site redesign

Monotype Imaging has launched the public beta version of its re-furbished Web site, with several new features. beta site

Visit the new site and check out the new features, including:

  • The first site (and only) site to offer typefaces both through a Web font service and as desktop fonts
  • A new home page billboard area featuring inspirational typographic images, including the Massif typeface, a newly expanded design by Monotype’s Steve Matteson
  • Integrated search and browse control allows users to perform keyword searches, or browse or identify fonts without leaving the home page
  • Enhanced search tools

If you’d like to suggest new features or offer feedback on the site, feel free to click the ‘Feedback’ button found on every page of the new site.

How many fonts are in your collection?

By Jim Kidwell
Product Marketing Manager at Extensis

With anything that you create, it’s important to understand the needs of who will eventually use what you create.

Create phones for the elderly? Understanding the visual and auditory needs of this consumer base would be critical to building a successful product.

So, when we at Extensis create software for creative professionals, we pay close attention to what our users need. To this end, we collect data – lots and lots of data. I’d like to share a couple of statistics that I found interesting.

Think that you have a massive font collection? Well, don’t be so certain of that fact. While the average number of fonts managed in Suitcase Fusion is around 4,000, one particular user has over 80,000 fonts! Now that’s quite a collection!

It’s likely that your collection is more modest. The chart below displays our survey results of relative sizes of font collections.

Number of fonts owned

Of course you won’t likely have all of those fonts active at the same time. The average number of active fonts that Suitcase Fusion users have active is around 650. This would definitely make your font menus more manageable, while still giving you some creative diversity.

The second bit of info that I found interesting was the types of fonts in our users’ collections. Fonts technologies have grown and changed over the years, and our users’ collections reflect that as well. The vast majority of you have many types. Pretty much everyone has True Type, PostScript, OpenType TT and OpenType PS fonts, but the less common font types, such as PostScript Multiple Master and True Type Collections are the main differentiator.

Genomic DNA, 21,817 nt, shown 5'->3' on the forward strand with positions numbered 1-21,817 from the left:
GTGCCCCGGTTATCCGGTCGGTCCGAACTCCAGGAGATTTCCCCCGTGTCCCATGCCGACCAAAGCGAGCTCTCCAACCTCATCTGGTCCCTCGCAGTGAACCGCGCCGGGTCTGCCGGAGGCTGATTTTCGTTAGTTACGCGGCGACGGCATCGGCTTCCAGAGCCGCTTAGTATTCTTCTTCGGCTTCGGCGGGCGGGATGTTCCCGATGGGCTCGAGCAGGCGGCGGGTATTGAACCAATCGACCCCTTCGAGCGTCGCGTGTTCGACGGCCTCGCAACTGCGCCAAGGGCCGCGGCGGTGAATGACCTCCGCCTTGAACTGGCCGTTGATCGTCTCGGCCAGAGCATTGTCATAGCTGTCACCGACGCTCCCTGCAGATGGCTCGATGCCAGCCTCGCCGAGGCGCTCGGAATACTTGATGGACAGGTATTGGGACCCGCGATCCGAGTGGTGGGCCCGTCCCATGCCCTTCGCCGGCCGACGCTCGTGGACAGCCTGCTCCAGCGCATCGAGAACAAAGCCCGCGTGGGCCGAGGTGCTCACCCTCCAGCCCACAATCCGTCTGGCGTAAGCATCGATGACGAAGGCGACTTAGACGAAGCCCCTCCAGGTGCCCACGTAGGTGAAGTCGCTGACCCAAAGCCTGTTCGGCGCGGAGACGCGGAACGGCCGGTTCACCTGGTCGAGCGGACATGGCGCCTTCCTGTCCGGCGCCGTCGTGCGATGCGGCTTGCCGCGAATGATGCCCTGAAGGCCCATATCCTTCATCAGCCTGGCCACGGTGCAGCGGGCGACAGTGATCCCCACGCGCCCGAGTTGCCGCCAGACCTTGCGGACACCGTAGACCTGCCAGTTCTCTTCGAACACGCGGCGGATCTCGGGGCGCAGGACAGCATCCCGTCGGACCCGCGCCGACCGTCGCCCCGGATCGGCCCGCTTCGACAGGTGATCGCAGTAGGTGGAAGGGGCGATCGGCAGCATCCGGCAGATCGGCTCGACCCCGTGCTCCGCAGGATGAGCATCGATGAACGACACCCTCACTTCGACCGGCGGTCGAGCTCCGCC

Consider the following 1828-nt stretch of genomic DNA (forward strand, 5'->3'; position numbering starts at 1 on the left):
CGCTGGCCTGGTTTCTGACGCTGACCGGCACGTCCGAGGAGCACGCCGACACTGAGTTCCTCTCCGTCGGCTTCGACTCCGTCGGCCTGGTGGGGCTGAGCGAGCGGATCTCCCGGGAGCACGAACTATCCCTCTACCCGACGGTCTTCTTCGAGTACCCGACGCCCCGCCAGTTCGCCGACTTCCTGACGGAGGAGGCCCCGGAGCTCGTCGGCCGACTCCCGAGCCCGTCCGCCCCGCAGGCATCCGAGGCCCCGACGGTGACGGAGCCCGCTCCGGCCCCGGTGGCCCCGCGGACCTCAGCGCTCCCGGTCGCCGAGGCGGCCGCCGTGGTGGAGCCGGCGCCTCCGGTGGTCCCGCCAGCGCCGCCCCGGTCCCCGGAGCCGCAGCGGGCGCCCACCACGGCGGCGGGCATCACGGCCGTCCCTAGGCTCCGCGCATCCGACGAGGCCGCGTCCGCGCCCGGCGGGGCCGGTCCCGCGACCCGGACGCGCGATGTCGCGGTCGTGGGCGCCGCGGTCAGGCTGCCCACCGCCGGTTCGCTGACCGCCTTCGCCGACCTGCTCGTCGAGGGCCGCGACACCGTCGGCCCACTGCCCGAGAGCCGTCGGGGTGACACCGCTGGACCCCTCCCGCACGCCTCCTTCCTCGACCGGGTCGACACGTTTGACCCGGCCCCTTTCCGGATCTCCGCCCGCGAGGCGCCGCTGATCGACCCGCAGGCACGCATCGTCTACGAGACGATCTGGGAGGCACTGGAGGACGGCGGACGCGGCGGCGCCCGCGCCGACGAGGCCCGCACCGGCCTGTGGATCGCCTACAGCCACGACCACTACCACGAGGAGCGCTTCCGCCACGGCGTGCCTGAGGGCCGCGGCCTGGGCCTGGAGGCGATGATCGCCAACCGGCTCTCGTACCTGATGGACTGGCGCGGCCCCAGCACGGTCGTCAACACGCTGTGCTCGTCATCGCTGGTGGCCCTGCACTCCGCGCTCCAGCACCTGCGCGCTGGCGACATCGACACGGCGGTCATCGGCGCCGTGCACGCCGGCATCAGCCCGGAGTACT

With this type of data, we’re able to make informed decisions about product development – from how we build the user interface, to how we approach the underlying technology of our products. As you likely strive to get better in your job, we’re constantly striving to build better, more useful software.

Extensis Suitcase Fusion 4: New version brings useful features

Suitcase FusionExtensis has released Suitcase Fusion 4, and brought with it a few new features that designers will love. In doing so, Extensis has raised the bar for other font managers when it comes to integrating fonts in the print and web world.

For years (long before the OS X days) my font manager of choice has always been Extensis Suitcase. It’s always been reliable and worked as smoothly as can be expected. But when Fusion 3 was released, I began noticing problems. Nothing major, but it took forever to load, and the Fusion Core System Preference began to forget to launch quite often. It could have been my system and not Fusion, but I never found out. Overall it just wasn’t a smooth experience, so I switched to Font Explorer X and all was well… for a while. When Apple released Lion, however, Font Explorer began exhibiting all sorts of issues for me. As luck would have it, Extensis just released Suitcase Fusion 4. Within hours, it became my preferred font manager. Again.

At first glance, Suitcase Fusion 4 doesn’t appear to have changed much beyond the new icon (part of their new corporate re-branding). But use it for an hour or so and you begin to see they’ve changed much more than just its icon.

For starters, the problems I was having with slow load times of Suitcase, as well as Adobe InDesign with the auto-activation plugin installed, have gone away completely. Suitcase and InDesign both launch quickly and continued to run smoothly over the last two weeks. And because the Fusion Core is part of the app itself, there’s no System Preference amnesia to deal with anymore.